The Cradle of Civilization: Exploring the Fertile Crescent

When the Arab Spring sparks a civil uprising, young Nadia and her family are forced to flee their home in Aleppo, Syria. So begins Escape from Aleppo, by N. H. Senzai, a fictional story inspired by current world events, and the basis for the play Mount Madonna School (MMS) fifth grade students will perform as part of their cultural awareness presentation.

Exploring the Fertile Crescent will be a culminating presentation of several months of in-depth learning by MMS lower school students, and spotlighted at the Cultural Awareness performance on March 29.

“Each year our lower school students focus on and learn about the history and culture of a different region of our planet, ending with our annual Cultural Awareness performance for families, grandparents and special friends,” commented Director of Lower School Kami Pacheco. “This year the students are learning all about the Fertile Crescent, often called the ‘Cradle of Civilization,’ the region in the Middle East which curves, like a quarter-moon shape, from the Persian Gulf, through modern-day southern Iraq, Iran, Syria, Lebanon, Jordan, Israel, and northern Egypt, and where agriculture and early civilization flourished.  This age-appropriate, cultural awareness unit is especially important for our students to help enrich and inform our concept of global citizenship.”

The performance will be held in the Community Building at Mount Madonna Center; with a reception at 9:00am and presentations at 9:30am. Much in the way that MMS high school students hold a public presentation following their return from distant learning journeys, their presentation is the ‘return’ of the preschool through fifth grade students from their cultural learning journey, and intended to be witnessed by the community.

Music teacher Gitanjali Rivera worked with first through fifth grade students, teaching each class a traditional song from the countries of the Fertile Crescent.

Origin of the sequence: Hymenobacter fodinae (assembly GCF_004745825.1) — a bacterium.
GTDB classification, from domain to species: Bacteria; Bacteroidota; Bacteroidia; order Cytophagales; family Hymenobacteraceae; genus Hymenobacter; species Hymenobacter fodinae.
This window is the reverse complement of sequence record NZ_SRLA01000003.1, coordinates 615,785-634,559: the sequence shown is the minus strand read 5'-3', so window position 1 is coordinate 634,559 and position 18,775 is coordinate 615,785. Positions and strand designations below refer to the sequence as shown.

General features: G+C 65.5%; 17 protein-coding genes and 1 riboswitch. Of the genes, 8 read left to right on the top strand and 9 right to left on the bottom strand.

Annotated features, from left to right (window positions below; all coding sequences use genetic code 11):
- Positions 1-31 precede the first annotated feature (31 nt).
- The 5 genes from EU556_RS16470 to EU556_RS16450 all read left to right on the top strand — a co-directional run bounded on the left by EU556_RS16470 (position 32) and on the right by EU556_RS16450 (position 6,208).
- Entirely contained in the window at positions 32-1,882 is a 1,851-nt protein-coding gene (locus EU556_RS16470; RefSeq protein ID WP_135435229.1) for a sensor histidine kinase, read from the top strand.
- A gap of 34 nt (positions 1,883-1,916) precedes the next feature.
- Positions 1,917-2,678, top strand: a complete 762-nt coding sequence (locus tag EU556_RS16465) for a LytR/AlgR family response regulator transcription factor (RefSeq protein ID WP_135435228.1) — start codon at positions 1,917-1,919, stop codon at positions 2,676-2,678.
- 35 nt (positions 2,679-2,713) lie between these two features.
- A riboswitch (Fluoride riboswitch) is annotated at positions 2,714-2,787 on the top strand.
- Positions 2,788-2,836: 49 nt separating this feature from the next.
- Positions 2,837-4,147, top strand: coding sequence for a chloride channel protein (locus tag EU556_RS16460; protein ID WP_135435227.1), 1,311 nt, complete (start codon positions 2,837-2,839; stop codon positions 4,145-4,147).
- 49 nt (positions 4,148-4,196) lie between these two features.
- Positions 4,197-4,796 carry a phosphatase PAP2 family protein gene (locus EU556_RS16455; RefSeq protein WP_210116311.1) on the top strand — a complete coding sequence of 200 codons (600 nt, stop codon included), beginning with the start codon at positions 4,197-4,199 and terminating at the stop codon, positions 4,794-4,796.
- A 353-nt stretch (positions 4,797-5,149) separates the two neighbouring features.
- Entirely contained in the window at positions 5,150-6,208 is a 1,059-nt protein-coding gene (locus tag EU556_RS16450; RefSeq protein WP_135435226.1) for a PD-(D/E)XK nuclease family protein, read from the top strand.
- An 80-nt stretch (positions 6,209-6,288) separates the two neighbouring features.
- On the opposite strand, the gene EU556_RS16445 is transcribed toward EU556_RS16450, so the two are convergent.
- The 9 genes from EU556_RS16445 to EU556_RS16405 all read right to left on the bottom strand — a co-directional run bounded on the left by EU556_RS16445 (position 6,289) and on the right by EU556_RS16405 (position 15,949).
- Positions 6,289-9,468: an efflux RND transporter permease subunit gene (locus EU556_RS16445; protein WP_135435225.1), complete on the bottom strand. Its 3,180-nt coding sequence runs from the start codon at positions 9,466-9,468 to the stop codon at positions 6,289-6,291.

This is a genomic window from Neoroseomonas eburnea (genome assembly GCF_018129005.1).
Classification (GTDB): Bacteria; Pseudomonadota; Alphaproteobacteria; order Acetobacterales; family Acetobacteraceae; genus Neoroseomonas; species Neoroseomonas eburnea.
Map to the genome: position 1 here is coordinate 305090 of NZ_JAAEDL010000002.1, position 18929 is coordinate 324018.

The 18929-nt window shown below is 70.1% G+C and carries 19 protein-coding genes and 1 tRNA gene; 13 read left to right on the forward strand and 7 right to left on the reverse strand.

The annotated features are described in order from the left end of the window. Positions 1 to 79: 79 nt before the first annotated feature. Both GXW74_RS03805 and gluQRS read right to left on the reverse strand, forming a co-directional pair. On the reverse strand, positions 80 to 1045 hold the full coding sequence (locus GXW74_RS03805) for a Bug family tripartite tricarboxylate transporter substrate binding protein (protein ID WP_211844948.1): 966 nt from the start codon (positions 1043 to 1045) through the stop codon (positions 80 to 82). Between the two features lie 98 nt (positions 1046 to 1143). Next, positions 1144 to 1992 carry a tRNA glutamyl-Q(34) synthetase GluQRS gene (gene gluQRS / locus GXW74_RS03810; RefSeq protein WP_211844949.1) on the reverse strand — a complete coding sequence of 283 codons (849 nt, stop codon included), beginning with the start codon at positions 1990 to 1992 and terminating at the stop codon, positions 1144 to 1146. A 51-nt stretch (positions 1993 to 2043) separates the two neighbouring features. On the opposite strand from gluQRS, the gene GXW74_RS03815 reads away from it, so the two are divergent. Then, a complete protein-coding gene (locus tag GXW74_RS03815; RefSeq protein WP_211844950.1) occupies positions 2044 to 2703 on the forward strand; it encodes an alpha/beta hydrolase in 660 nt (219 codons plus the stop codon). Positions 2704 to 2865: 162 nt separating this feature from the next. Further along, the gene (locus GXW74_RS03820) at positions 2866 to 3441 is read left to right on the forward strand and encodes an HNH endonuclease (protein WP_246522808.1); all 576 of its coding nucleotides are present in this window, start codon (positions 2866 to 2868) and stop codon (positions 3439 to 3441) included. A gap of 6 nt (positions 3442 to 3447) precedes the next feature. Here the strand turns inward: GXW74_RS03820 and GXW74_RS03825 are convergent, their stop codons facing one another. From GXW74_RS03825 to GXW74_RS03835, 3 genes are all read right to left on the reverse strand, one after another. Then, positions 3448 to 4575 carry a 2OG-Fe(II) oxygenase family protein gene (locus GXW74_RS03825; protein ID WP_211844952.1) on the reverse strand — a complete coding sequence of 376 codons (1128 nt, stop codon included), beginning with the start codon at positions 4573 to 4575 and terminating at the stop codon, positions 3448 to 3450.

“As someone who has been involved in inter-religious dialogue for more than 30 years, and considering the current cultural and political climate, I feel it is imperative to teach students about the beauty and depth of traditions other than their own,” shared Rivera. “This year we’ve chosen to study countries from the Fertile Crescent, the birthplace of civilization and home to many religious traditions. The students will be singing in Hebrew, Arabic, and English as we celebrate our differences.

“Many songs from this particular region were familiar to me through my leadership in the Dances of Universal Peace,” she continued. “While searching for songs from Syria, I found the beautifully moving piece called Heartbeat, written for UNICEF (the United Nations International Children’s Emergency Fund), to support Syrian refugee children. When I showed the fifth grade students a video of this song, and talked about the plight of Syrian families in refugee camps, the students were moved to compassion and decided that day to take on this challenging piece. I am so proud of the hard work that all of the students have put in to make each of these songs come alive.”

Preschool and kindergarten (Pre/K) students learned about the whole region, rather than focusing on a single country. Among the Pre/K families, several brought “tastes” and traditions of their cultural heritage, from Iran, Turkey and Armenia, to share with the students.